Prior to the Finnish alliance with Germany, the swastika already served as the official symbol of their small but talented Air Force. Ironically, they had adopted it in homage to the Swedish noble who donated one of the first foreign planes imported to fight the Russians.

The plane pictured above is the modest aircraft donated by Count Eric Von Rosen. The symbols adorning it are based on his personal crest, which was in turn based upon ancient Viking runes. It represented good luck.

After the decisive defeat of the National Socialist Party, the offensive symbol was virtually wiped away. However, as one writer says, “Although de-Nazification was enforced throughout Scandinavia, it was taken rather lightly in Finland, where the symbol had become an integral symbol for their Air Forces.

This is understandable because in Finland, the symbol meant something completely different than the common association linked to Hitler’s mania.

This should serve as an important lesson for those of us who work with words (which in large part are symbolic). A meaning we may consider patently obvious might turn out to be missed entirely by a reader for whom the “symbols” mean something else entirely. In Mere Christianity C.S. Lewis provides an entertaining illustration of this.

There is no need to be worried by facetious people who try to make the Christian hope of “Heaven” ridiculous by saying they do not want “to spend eternity playing harps.” The answer to such people is that if they cannot understand books written for grown-ups, they should not talk about them.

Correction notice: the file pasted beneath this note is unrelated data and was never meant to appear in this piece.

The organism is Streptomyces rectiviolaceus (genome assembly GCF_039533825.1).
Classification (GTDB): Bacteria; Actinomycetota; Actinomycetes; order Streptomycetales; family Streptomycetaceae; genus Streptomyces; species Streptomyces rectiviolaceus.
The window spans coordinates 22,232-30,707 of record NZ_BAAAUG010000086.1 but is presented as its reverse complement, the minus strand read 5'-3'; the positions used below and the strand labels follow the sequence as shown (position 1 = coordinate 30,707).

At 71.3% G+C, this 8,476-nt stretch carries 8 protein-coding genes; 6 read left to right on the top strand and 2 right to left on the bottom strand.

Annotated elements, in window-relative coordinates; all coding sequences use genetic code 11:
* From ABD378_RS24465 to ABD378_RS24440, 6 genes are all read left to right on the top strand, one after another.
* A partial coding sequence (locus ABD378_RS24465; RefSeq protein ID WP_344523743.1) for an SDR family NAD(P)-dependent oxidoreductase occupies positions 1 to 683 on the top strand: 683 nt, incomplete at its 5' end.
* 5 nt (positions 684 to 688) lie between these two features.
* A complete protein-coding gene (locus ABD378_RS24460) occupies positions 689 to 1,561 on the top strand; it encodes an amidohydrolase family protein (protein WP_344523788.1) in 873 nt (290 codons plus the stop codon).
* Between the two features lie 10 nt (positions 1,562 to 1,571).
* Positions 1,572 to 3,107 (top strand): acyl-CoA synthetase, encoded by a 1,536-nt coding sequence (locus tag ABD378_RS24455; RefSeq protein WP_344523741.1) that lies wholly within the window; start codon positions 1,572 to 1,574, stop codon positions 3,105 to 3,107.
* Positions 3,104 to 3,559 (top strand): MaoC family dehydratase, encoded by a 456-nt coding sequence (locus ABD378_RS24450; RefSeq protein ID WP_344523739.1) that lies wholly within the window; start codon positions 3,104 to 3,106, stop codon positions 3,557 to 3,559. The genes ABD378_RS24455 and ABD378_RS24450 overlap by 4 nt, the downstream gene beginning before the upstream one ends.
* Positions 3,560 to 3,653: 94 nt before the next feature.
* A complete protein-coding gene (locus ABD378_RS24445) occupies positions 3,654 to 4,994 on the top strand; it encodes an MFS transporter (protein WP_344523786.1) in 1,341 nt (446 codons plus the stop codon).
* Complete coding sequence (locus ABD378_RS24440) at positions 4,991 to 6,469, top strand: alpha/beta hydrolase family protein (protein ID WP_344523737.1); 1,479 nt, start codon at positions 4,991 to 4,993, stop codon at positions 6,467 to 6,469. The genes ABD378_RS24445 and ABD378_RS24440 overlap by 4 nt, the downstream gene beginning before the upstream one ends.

All the scriptural imagery (harps, crowns, gold, etc.) is, of course, a merely symbolical attempt to express the inexpressible. . . . People who take these symbols literally might as well think that when Christ told us to be like doves, He meant that we were to lay eggs.

The fact that we know the swastika has an ancient pedigree, and that it continues to mean something completely different than Nazism in some locales today, is unlikely to calm the minds of the vast majority of people who will never become comfortable with it.

Turning to Lewis once more we find a dynamic image that is perfectly apropos to our discussion of the swastika as a symbol. Symbols, he reminds us, are inherently powerful. Although written in a different context (“Williams and the Arthuriad”), Lewis could easily have had in mind the preeminent symbol of Nazism and the Holocaust when he wrote:

A symbol has a life of its own. An escaped metaphor—escaped from the control of the total poem or philosophy in which it belongs—may be a poisonous thing.

_____

* You can download a copy of “The Winter War” from Air Force magazine at this link.